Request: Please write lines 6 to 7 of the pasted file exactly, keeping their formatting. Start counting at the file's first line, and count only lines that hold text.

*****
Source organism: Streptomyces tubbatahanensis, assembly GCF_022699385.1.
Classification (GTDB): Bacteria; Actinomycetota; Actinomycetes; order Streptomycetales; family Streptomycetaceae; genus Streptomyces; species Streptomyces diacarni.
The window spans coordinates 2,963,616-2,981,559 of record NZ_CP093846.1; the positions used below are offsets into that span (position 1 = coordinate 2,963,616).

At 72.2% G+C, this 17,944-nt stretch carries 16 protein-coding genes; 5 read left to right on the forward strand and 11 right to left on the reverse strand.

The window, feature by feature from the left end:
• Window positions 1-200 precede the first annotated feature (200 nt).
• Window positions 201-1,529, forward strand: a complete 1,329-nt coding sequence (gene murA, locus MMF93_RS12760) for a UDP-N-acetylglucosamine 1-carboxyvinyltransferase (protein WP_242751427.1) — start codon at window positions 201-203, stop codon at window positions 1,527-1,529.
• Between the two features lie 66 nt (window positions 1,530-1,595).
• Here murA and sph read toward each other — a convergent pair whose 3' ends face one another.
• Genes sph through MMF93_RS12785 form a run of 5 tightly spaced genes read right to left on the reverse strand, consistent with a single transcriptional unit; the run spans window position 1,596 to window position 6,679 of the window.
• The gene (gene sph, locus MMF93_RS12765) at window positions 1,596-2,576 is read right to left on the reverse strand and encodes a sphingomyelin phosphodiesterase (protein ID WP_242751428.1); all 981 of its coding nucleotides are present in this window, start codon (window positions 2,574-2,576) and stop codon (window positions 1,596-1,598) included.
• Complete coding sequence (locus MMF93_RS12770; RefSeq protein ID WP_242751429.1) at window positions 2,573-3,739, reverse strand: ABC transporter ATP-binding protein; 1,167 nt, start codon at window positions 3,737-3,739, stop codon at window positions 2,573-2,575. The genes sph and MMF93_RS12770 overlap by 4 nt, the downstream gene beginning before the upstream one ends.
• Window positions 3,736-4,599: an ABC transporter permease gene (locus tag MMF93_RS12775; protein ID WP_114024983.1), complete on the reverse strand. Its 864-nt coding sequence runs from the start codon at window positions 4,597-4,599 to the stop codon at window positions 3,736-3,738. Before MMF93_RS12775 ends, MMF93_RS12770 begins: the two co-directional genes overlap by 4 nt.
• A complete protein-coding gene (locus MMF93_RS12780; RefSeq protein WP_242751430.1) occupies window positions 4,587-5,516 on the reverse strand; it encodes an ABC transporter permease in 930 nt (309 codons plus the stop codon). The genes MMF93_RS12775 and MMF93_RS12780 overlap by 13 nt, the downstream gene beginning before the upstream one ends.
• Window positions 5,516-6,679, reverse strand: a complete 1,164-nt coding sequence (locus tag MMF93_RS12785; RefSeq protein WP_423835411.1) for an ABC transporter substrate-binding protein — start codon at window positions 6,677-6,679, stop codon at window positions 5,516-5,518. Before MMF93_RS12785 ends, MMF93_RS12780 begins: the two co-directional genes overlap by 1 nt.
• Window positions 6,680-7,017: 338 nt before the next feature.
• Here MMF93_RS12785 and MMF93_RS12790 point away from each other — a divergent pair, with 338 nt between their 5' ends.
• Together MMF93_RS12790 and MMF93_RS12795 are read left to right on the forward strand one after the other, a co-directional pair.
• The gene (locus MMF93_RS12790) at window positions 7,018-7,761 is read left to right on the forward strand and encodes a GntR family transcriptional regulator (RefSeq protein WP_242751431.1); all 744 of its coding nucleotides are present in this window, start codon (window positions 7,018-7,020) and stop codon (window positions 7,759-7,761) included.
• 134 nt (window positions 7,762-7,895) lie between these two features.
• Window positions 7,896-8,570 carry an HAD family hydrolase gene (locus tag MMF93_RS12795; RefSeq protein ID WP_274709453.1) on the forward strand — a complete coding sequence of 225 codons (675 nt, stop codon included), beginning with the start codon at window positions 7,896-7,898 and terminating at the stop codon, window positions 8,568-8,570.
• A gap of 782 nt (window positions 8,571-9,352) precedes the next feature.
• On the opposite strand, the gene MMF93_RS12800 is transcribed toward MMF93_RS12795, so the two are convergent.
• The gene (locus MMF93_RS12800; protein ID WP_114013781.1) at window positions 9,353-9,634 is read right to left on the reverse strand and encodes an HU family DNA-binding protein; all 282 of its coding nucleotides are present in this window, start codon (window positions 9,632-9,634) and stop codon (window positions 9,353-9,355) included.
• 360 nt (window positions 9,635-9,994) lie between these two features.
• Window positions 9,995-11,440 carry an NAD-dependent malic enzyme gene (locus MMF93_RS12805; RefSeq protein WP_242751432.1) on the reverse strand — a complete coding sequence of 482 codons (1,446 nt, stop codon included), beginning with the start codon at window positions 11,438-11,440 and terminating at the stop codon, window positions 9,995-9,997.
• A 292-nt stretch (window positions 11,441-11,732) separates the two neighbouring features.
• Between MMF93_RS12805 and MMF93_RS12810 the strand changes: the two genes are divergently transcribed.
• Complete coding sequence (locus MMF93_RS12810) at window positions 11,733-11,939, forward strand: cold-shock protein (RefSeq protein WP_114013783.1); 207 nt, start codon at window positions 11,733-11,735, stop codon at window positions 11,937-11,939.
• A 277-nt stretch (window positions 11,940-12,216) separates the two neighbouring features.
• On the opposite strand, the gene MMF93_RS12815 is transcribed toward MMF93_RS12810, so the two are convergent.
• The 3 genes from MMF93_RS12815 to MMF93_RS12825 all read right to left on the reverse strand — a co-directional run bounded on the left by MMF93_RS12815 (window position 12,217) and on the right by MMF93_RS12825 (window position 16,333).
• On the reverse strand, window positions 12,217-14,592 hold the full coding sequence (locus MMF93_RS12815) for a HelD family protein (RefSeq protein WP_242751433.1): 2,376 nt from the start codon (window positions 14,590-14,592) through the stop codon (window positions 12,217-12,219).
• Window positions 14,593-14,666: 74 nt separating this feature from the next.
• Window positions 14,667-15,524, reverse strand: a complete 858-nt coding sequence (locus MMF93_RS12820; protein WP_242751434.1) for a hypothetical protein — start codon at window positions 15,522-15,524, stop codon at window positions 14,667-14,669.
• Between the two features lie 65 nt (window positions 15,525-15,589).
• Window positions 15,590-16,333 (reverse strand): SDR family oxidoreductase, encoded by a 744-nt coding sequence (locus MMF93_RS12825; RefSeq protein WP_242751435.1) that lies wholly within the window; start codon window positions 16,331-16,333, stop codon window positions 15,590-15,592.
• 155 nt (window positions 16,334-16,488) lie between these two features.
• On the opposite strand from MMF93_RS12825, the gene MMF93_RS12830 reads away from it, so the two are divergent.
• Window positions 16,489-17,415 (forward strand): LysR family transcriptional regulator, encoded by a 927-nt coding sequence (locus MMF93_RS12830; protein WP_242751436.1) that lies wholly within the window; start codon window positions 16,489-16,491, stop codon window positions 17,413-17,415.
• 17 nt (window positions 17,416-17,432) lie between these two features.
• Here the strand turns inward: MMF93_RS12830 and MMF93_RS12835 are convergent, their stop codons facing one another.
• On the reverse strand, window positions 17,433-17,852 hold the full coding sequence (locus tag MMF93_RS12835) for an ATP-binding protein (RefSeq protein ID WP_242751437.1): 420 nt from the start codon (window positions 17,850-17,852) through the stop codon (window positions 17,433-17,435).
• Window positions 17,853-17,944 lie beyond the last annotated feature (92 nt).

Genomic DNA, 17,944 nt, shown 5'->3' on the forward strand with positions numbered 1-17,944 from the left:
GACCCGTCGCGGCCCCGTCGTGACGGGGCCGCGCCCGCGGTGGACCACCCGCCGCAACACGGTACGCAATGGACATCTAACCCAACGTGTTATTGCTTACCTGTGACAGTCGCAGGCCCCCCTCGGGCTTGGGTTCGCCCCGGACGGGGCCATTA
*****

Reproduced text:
• Window positions 1-200 precede the first annotated feature (200 nt).
• Window positions 201-1,529, forward strand: a complete 1,329-nt coding sequence (gene murA, locus MMF93_RS12760) for a UDP-N-acetylglucosamine 1-carboxyvinyltransferase (protein WP_242751427.1) — start codon at window positions 201-203, stop codon at window positions 1,527-1,529.